Sustainable Forest Management Plan

Sustainable Forest Management (SFM) is defined as: “Management that maintains and enhances the long-term health of forest ecosystems for the benefit of all living things, while providing environmental, economic, social and cultural opportunities for present and future generations.” ²

The purpose of the Sustainable Forest Management Plan is to outline:

  • Teal’s approach to achieve sustainable forest management;
  • the current state of the Defined Forest Area (DFA); as well as,
  • the local values, objectives, indicators, and targets of Sustainable Forest Management developed through the public participation process.

Teal has voluntarily committed to meeting the Canadian Standards Association Sustainable Forest Management (SFM) Z809-16 Standard in order to achieve their objective of managing the resources within the DFA in a sustainable manner.  This is in addition to the rigorous legislation, regulations and policies that Teal adheres to during forest management within the DFA.

Every year Teal updates its Sustainable Forest Management Plan and creates an Annual Report (results for the past year are reported in the plan).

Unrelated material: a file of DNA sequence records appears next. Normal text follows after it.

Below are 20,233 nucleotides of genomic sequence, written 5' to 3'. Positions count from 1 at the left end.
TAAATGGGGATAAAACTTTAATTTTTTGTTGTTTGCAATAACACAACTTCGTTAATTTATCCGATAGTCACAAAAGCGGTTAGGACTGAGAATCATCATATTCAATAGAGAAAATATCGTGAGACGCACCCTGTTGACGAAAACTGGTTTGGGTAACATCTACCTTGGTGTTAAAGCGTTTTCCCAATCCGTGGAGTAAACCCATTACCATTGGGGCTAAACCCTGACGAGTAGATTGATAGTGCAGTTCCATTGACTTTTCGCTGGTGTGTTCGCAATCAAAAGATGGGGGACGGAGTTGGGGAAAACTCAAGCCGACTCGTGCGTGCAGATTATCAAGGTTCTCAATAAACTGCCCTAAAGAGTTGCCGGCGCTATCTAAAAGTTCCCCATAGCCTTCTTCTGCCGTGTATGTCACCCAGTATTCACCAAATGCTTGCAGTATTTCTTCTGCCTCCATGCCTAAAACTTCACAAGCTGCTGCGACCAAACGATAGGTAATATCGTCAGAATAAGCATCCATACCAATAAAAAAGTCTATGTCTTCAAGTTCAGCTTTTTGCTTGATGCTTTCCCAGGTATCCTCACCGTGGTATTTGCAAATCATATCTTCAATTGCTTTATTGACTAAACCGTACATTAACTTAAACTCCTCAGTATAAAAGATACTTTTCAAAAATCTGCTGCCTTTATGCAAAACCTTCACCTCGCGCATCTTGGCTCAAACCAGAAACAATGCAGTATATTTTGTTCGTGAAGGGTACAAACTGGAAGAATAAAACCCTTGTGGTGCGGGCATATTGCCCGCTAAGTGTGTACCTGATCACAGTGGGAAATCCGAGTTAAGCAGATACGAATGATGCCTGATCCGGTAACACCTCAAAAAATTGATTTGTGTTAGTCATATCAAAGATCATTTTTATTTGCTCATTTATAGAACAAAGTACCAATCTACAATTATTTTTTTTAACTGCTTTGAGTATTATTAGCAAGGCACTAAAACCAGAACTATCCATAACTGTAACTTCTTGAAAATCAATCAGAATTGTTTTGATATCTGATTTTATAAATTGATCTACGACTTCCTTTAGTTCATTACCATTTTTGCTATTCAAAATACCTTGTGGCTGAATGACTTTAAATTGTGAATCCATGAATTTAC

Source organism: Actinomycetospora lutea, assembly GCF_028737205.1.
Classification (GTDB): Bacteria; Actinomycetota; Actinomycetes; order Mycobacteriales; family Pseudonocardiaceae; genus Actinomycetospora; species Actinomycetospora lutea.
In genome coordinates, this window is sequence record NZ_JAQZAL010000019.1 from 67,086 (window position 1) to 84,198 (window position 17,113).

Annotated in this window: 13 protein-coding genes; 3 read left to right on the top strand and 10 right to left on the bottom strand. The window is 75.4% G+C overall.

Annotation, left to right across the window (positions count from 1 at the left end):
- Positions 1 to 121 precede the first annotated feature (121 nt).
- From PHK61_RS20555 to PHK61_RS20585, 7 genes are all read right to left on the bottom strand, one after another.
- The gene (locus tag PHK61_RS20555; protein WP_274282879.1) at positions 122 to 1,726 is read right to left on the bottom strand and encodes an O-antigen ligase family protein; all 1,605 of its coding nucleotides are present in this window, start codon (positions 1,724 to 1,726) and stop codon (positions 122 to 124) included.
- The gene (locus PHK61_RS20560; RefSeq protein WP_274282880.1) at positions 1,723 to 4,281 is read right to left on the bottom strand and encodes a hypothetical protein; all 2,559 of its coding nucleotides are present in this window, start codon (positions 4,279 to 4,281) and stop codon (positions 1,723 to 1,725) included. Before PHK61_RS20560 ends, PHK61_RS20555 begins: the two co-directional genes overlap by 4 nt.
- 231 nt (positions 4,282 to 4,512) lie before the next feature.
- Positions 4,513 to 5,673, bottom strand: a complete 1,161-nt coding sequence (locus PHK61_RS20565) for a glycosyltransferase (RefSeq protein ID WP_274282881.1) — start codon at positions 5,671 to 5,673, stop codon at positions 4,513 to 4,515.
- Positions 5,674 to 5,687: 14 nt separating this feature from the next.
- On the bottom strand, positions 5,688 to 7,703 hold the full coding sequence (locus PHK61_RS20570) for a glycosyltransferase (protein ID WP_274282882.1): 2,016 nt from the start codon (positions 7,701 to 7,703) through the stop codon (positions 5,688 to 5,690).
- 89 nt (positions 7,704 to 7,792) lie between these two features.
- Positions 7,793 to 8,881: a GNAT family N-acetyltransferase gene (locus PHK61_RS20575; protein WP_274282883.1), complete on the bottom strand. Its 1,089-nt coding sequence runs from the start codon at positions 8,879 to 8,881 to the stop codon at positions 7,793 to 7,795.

Highlights of the current annual report:

  • 43 of 45 indicators were in conformance with targets.
    • 1 indicator, C5.2.2: Level of participation and support in training and skills development did not meet the target but was within the acceptable variance.
    • 1 indicator, C3.2.2: Proportion of forest management activities consistent with prescriptions to protect identified water features did not meet the target or variance.
  • Average of 11% of area of harvested blocks retained as wildlife tree patches.
  • 10 sites which had cultural, spiritual, or other significance were retained (including archaeological sites, karst, and bear dens).
  • Average of 35 m3/ha of dispersed coarse woody debris left on blocks across the Defined Forest Area.
  • 96% of logs harvested were milled into long-term forest products.
  • In the South Island operations 2 beekeepers continue to have access to the Defined Forest Area, and all other requests for access were granted.
  • In the Fraser Valley operations Teal continued to work with recreation user groups to provide access.
  • Contributions to community groups (financial and in kind) of over $15,000.
  • 6 opportunities for public advisory groups to increase knowledge and education in sustainable forest management.
  • Participation in 14 protocol agreements with First Nations groups.
  • Four Aboriginal employment contracts completed.
  • Active community involvement including ongoing Sites of Special Significance communications protocol in East Stave Lake.

Click on the following links to view documentation on The Teal-Jones Group Sustainable Forest Management Plan for June 2017:

² Source: Canadian Standards Association Sustainable Forest Management Z809-16 Standard.